Growing Tomatillo

Jan F M A M J J A S O N Dec
    S   P              

(Best months for growing Tomatillo in USA - Zone 5a regions)

S = Plant undercover in seed trays P = Sow seed

  • Easy to grow. Grow in seed trays, and plant out in 4-6 weeks. Sow seed at a depth approximately three times the diameter of the seed. Best planted at soil temperatures between 21°C and 27°C. (Show °F/in)
  • Space plants: 70 cm apart
  • Harvest in 10-14 weeks. Husk splits when fruit is ripe..
  • Compatible with (can grow beside): Will happily grow in a flower border
  • Tomatillo Plant (CC BY-SA 3.0 WikiMedia)
  • Young tomatillo

NB Tomatillos are not self-fertile so you need to have at least two plants for cross-pollination. Tomatillos are from the same family as Cape Gooseberries, with a papery husk round the fruit.

Tomatillo plants are similar in growth to tomatoes and spread about 1 -1.5m . Can be supported but are happy spreading themselves around. The plants are very productive so 2 or 3 plants may be enough for the average household.

Tomatillos will cope with cooler weather than tomatoes. The fruit will swell to fill the husk as they ripen. Do not use fertiliser.

When buying seed, check that it is Ph. ixocarpa not Ph.peruviana otherwise you will grow Cape Gooseberries instead of Tomatillos.

Culinary hints - cooking and eating Tomatillo

Use in spicy sauces with or to replace tomatoes.
They are the base of salsa verde in Mexican cookery.

Your comments and tips

24 Apr 21, Judy (USA - Zone 9b climate)
Hello , I live In Northern California .Our location is Inland from Ocean. We do get plenty of sun in summer months into October . Do I need to cover gooseberry in afternoon heat ? I got this plant from a friend .I am learning about this Gooseberry Tomato. I want to know whether I can grow this plant behind another taller Purple Tomatillo in a separate barrel about 2 feet away and achieve cross pollination successfully ? Thank you ,Judy
28 Apr 21, Anonymous (Australia - sub-tropical climate)
Plants need to be planted at the right time of the year. If it is really hot then they will need more watering (if they can take the heat), like each day not each 2-3 days. If you want cross pollination then you need to plant at the same time if close together. A tall plant will shade a smaller plant and it will not grow well, end up thin and weak. I don't know if you can cross gooseberry with tomatillo. I answer questions here and I'm just a home gardener who grows about 20 different vegies.
26 Dec 20, Phil Rodwell (Australia - temperate climate)
Hi Free tomatillos from seed abt 7 years ago...this year they've grown to about 0.5m but all the leaves at the top of the main stems have started to shrivel and growth seems to have stopped. Any suggestions? I've planted fresh seed but it's December 26 so it may be a bit late.
30 Dec 20, (Australia - temperate climate)
Shriveling could be from hot sun, dry soil or fungi/disease. Suggested time to plant Sept-Oct.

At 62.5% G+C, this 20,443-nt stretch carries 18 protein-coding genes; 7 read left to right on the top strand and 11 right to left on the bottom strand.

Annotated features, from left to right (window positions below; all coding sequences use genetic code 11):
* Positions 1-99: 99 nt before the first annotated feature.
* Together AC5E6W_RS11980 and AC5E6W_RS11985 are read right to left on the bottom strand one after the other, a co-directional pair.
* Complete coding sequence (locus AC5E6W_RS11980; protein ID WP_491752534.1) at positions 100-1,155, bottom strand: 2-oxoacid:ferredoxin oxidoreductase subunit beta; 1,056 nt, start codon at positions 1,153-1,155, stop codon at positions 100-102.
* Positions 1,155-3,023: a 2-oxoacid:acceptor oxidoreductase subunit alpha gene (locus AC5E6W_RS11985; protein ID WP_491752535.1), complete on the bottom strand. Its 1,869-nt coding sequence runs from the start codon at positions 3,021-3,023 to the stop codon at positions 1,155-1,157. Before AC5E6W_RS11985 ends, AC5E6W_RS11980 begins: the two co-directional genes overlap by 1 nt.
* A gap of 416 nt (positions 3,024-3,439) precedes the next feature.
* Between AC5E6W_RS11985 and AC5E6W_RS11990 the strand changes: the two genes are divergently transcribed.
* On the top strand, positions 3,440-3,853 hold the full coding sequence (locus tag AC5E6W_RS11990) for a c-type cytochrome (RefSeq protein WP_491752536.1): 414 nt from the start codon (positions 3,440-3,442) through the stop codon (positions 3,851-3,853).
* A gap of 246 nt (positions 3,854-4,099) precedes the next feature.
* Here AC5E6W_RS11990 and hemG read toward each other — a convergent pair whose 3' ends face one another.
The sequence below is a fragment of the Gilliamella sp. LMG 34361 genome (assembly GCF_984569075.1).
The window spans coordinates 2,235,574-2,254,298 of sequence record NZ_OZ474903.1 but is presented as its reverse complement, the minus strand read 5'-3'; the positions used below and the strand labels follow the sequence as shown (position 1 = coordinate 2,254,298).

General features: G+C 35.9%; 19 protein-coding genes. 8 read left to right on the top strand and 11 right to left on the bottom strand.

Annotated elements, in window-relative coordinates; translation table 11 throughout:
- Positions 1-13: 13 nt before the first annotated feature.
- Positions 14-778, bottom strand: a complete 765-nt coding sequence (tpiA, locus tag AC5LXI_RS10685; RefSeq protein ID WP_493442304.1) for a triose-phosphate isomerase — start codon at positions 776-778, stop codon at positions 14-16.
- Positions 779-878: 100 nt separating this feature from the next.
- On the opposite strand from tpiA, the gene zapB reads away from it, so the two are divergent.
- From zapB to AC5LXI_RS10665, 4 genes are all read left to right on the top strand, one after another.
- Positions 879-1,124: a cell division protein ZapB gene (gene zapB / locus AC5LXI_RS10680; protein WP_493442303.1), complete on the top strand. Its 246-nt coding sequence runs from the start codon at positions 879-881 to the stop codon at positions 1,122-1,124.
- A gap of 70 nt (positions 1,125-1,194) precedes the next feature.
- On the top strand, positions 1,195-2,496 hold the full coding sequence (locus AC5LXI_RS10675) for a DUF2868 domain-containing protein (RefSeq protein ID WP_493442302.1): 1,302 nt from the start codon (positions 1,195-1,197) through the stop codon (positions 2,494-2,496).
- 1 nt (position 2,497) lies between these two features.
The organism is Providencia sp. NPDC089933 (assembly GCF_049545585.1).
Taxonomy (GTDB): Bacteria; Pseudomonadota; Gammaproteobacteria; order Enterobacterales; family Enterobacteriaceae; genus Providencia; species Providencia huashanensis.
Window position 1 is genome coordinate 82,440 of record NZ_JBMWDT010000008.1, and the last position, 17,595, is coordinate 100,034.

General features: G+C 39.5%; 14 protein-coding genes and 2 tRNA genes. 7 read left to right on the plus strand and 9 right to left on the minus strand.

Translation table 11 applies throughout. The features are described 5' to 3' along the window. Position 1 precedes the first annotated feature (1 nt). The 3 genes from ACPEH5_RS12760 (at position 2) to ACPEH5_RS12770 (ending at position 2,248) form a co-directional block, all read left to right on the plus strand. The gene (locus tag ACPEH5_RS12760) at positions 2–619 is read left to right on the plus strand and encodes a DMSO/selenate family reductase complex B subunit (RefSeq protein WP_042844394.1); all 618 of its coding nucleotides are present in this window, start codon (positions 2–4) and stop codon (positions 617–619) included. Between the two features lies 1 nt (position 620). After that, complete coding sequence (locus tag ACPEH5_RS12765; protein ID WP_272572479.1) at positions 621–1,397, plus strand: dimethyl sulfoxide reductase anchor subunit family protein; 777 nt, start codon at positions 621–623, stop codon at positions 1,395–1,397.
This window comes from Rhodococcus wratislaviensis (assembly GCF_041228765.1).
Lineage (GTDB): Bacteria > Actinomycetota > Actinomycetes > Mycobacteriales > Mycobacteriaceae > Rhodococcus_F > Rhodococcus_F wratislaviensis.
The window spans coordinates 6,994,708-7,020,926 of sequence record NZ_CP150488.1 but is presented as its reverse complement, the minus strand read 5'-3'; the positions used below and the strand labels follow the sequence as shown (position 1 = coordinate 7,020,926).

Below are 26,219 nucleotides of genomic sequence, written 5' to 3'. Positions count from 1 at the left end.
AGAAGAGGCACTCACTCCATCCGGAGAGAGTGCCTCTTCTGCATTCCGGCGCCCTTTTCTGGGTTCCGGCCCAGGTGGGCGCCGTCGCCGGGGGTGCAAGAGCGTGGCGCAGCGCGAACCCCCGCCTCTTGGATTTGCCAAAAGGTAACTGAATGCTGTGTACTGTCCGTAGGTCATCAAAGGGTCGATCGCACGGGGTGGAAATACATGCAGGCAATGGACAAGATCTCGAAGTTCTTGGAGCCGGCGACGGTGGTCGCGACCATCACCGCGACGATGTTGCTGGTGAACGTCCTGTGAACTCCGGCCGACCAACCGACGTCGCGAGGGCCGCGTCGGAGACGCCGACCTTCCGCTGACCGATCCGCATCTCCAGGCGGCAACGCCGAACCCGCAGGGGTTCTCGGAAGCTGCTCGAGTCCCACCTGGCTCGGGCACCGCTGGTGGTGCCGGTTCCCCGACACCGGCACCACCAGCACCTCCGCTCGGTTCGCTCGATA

08 Aug 20, Heather (Canada - Zone 5a Temperate Warm Summer climate)
Do you have to have 2 plants in order for it to produce fruit?
14 Oct 20, Mjar (USA - Zone 8b climate)
yes, these plants need a partner to pollinate, I have found 4 plants is a good sweet spot to get enough tomatillos to do some sauce making (Salsa Verde) . I hope you found your answer already as it's now so late in the season! Good Luck.
06 May 20, Suzanne (South Africa - Humid sub-tropical climate)
Seeds can be bought through www.glenseeds.co.za they have both the green and purple varieties.
26 Mar 20, Robin Duval-Smith (New Zealand - temperate climate)
Compared with a cape gooseberry which I have, how large does a single fruit of tomatillo grow? Is it rich in vitamin C...what other food values?
01 Apr 20, Anon (New Zealand - sub-tropical climate)
Check on the internet.
22 Sep 19, June (South Africa - Summer rainfall climate)
I am interested in either tomatillo plants or seeds. I am on the eastern side of Jhb.
Showing 1 - 10 of 93 comments

Tomatillos have done well here in Texas, which is extremely hot and dry. I grow them in the summer, and they seem to do well in temperatures over 39 degrees Celsius. Humidity does not bother them, but pruning lower branches helps prevent rot.

- Marie

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This planting guide is a general reference intended for home gardeners. We recommend that you take into account your local conditions in making planting decisions. Gardenate is not a farming or commercial advisory service. For specific advice, please contact your local plant suppliers, gardening groups, or agricultural department. The information on this site is presented in good faith, but we take no responsibility as to the accuracy of the information provided.
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